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The indoctrination that the Nazis gave German youth during the 1930s and 1940s led some of these children to commit atrocities during WWII. The effects were felt by many even after the war ended. Using letters, diaries and the recollections of former members of Hitler Youth a paramilitary and ideological group in which membership, for both boys and girls, was eventually mandatory Kater, a noted historian of the Nazis, concludes in this readable volume that "the authoritarian nature of the Nazi regime" and its "merciless" racial ideology, as well as its sense of community, underlay its appeal to "adolescents who were searching for certitudes in a swiftly changing and newly structured world." The author is particularly effective at providing context: the Nazis took the youth movement concept, popular throughout Europe in the early 20th century, and adapted it to fit a racist ideology. He also shows that the values of militarism and self-reliance clashed with German family values of nurturing and that, for the most part, the Hitler Youth won out. Nor does Kater ignore the few who resisted these imposed values. This is a scholarly book that deserves a wider audience, especially those interested in the Nazi period and adolescent psychology. (Nov.) Copyright 2004 Reed Business Information.

Using letters, diaries and the recollections of former members of Hitler Youth--a paramilitary and ideological group in which membership, for both boys and girls, was eventually mandatory--Kater, a noted historian of the Nazis, concludes in this readable volume that 'the authoritarian nature of the Nazi regime' and its 'merciless' racial ideology, as well as its sense of community, underlay its appeal to 'adolescents who were searching for certitudes in a swiftly changing and newly structured world'...The Nazis took the youth movement concept, popular throughout Europe in the early 20th century, and adapted it to fit a racist ideology. He also shows that values of militarism and self-reliance clashed with German family values of nurturing--and that, for the most part, the Hitler Youth won out. Publishers Weekly 20040823 Kater looks at how the [Hitler Youth organization] undermined traditional morality while claiming to uphold it, and the brave but futile attempt at resistance. He believes that, while the "Hitler Youth" generation cannot completely escape culpability for the Hitler regime, moral guilt cannot be laid on wholesale. Ultimately, it was the political/social system their elders handed them that determined the way they would go. -- Roger K. Miller Chicago Sun-Times 20041121 Hitler Youth is as carefully comprehensive as it is morally careful. Kater is an expert compiler of data, beginning with the early 20th century roots of German youth leagues and ending with the hideous details of 12-year-olds being sent to fight on the front lines. He makes clear that the Hitler Youth instigated its share of atrocities, but also that its members were forced to face the gory reality of war, and suffer accordingly, at a terribly young age...Within the greater Nazi nightmare, the Youth are uniquely frightening. The particulars of their frightfulness are well sketched in Kater's study. -- Jana Prikryl Salon 20041203 [A] riveting history of the Nazis' use of children...Kater...has written an indispensable study. Hitler Youth focuses on the methods used by the Nazis to indoctrinate young boys and girls--from ten to eighteen years old--to follow authority and sacrifice for Adolf Hitler. -- Jack Fischel Weekly Standard 20050131 Michael Kater's Hitler Youth traces the history of the Nazi youth movement, examining the imposition of uniformity and conformity within the Hitler Youth, issues of training and leadership and its emphasis on authoritarianism, war and expansion...Based on a range of sources, this book will be useful for scholars and students of modern German history, but is also likely to appeal to a wider readership of those interested in the history of the Third Reich. -- Lisa Pine Times Higher Education Supplement 20050415 Michael Kater's new book traces the social and institutional history of the Hitler Youth. Yet, in keeping with Kater's extensive scholarship on the Third Reich, Hitler Youth offers more than a straightforward social history. Kater focuses on the collective experiences of the young people who made up the movement, paying particular attention to the dialectic of emancipation and subjection that characterized the group's activities...The book's most gripping sections detail the wartime activities of young people...Through thick description and a wealth of evidence, Kater gives his readers a multifaceted picture of the movement. -- Jennifer L. Jenkins University of Toronto Quarterly In modern times, the recruitment of children into a political organization and ideology reached its boldest embodiment in the Hitler Youth, founded in 1933 soon after the Nazi Party assumed power in Germany...Drawing on original reports, letters, diaries, and memoirs, Kater traces the history of the Hitler Youth, examining the means, degree, and impact of conversion, and the subsequent fate of young recruits. Millions of Hitler youth joined the armed forces; thousands participated in the subjugation of foreign peoples and the obliteration of "racial aliens." Their story stands as a harsh reminder of the moral bankruptcy of regimes that make children complicit in crimes of the state. Adolescence 20061222 In his overview with the simple title Hitler Youth, written in an appealing style that is both concise and clear, [Kater] looks at the generation which, born between 1916 and 1934, literally grew into the National Socialist state. -- Sybille Steinbacher German Historical Institute of London Bulletin 20070501 An essential topic for understanding indoctrination and socialization in the Third Reich, Michael Kater's timely synthesis is a rich work of scholarship, both in terms of the documents and the historiography. He surveys not only the experience of the Hitler Youth, male and female, but also those who for a variety of reasons resisted or rebelled against the increasingly monolithic organization of German youth; Kater acknowledges that 'Hitler's youth' were not all Hitler Youth, even beyond the date on which membership in Nazi youth organizations became obligatory. -- Thomas J. Saunders EUROPEAN HISTORY QUARTERLY 20080101 An essential topic for understanding indoctrination and socialization in the Third Reich, Michael Kater's timely synthesis is a rich work of scholarship, both in terms of the documents and the historiography. He surveys not only the experience of the Hitler Youth, male and female, but also those who for a variety of reasons resisted or rebelled against the increasingly monolithic organization of German youth; Kater acknowledges that 'Hitler's youth' were not all Hitler Youth, even beyond the date on which membership in Nazi youth organizations became obligatory. -- Thomas J. Saunders European History Quarterly 20080501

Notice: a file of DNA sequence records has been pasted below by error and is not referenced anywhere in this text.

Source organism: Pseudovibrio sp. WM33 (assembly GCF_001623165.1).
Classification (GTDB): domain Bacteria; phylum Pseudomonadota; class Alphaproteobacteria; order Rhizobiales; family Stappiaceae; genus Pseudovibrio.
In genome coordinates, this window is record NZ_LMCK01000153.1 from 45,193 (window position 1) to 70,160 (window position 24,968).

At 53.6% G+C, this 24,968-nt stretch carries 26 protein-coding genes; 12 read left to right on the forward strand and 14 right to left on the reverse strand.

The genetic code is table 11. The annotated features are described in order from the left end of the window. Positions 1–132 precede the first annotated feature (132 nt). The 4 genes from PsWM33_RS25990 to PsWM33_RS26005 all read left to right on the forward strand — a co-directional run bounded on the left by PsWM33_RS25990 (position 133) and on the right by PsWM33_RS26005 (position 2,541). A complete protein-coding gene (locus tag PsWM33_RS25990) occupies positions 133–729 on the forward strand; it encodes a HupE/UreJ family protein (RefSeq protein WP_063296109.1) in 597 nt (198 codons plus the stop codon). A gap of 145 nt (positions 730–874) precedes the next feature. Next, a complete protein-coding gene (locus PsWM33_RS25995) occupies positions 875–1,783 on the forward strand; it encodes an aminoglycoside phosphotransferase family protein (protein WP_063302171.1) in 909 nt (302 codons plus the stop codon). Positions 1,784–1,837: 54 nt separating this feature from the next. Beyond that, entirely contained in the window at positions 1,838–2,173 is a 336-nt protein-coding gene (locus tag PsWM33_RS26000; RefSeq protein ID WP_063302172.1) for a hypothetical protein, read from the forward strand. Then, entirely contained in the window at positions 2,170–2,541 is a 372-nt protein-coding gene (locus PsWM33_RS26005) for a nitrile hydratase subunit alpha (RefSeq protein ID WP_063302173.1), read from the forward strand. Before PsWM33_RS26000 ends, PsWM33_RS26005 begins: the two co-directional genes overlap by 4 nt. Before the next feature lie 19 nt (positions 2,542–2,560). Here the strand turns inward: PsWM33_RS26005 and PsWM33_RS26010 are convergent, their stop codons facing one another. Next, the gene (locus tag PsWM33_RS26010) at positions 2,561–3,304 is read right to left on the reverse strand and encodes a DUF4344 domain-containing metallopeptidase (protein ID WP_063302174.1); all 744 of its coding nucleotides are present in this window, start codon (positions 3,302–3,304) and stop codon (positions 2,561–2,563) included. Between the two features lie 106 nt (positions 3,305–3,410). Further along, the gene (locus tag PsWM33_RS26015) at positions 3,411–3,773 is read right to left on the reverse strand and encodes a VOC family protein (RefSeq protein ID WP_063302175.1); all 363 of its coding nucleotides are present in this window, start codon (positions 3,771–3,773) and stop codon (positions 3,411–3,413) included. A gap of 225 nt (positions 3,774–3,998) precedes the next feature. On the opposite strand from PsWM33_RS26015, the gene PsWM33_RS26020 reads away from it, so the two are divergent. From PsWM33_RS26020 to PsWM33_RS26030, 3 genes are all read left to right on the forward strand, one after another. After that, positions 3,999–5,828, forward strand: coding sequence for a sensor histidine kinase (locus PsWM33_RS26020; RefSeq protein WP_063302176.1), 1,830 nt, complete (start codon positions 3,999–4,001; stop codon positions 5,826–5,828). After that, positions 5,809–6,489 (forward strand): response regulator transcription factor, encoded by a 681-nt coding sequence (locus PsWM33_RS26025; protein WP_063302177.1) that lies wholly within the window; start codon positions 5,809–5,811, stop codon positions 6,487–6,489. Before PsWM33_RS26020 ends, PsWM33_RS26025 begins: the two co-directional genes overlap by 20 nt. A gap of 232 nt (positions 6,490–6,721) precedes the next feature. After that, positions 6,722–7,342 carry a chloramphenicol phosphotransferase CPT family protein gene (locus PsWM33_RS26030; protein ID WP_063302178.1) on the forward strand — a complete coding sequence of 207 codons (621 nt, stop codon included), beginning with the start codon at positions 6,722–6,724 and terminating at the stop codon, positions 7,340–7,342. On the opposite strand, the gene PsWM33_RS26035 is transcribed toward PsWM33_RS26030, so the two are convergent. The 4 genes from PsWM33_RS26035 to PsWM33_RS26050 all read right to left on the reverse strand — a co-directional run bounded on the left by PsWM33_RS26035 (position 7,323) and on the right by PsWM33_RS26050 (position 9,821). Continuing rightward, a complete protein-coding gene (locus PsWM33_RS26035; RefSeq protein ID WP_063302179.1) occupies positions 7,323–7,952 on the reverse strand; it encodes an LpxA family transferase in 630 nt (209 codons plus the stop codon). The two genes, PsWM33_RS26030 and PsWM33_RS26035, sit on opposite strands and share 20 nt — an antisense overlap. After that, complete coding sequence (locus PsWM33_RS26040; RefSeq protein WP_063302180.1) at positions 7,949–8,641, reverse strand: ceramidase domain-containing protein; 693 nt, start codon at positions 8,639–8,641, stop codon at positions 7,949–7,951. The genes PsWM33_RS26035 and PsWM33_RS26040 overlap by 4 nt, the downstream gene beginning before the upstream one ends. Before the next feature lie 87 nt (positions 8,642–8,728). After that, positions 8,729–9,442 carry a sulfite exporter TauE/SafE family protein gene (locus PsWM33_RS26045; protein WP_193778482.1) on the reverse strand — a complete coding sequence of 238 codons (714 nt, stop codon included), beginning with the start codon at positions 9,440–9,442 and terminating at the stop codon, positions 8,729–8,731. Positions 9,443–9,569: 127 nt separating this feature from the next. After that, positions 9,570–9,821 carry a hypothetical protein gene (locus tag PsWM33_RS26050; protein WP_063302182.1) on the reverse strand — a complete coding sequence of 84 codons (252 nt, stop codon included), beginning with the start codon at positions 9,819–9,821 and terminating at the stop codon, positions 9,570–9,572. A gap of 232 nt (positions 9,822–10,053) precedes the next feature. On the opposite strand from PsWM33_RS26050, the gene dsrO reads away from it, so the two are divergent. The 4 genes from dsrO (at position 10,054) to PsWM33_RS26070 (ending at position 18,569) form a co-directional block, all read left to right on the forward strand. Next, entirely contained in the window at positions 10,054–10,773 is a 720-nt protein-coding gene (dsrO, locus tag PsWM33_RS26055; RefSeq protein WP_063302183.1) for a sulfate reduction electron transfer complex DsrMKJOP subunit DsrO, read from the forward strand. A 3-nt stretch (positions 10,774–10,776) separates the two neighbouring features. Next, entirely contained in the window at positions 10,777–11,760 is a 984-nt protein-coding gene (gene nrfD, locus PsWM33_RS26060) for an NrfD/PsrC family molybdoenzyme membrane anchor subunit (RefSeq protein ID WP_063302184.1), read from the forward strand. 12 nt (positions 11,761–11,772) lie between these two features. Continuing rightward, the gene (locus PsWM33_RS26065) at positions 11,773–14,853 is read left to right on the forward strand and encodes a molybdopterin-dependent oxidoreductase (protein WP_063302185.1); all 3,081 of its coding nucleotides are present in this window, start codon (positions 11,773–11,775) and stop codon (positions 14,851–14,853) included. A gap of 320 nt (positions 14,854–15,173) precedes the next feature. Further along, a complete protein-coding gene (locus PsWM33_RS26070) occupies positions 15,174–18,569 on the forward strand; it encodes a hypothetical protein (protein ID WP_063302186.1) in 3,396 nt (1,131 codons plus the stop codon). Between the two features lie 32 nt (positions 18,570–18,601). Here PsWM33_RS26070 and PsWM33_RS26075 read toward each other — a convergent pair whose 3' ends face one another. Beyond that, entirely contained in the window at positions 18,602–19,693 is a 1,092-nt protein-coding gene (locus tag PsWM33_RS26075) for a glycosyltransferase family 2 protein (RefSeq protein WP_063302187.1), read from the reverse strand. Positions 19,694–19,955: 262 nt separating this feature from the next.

Kater (history, emeritus, York Univ., Toronto; Twisted Muse: Musicians and Their Music in the Third Reich), a leading authority on the cultural and social dimensions of the Nazi regime, uses archival records, diaries, and a wide range of secondary sources to create a vivid picture of the Reich's doomed youth. Hitler built upon the German movement that began in 1901 and transformed its associated folk groups into a fierce paramilitary army of children willing to do anything for the F?hrer. In the Hitler-Jugend (Hitler Youth), boys got to play army and learn about the superiority of the German people, while in the Bund Deutscher Madel (German League of Girls), girls learned of their subordinate role to the male heroes of the Third Reich. Kater delves into the culpability of these millions of juvenile servants of the Nazi cause. While not pointing a finger, he acknowledges that memories of these horrid times haunt the soul of a generation of Germans. Even libraries that own Kathleen Myers's Hitler Youth: Origins and Development, 1922/1945 should add this evocative work of superb historical scholarship. Strongly recommended for all academic and public libraries.-Jim Doyle, Sara Hightower Regional Lib., Rome, GA Copyright 2004 Reed Business Information.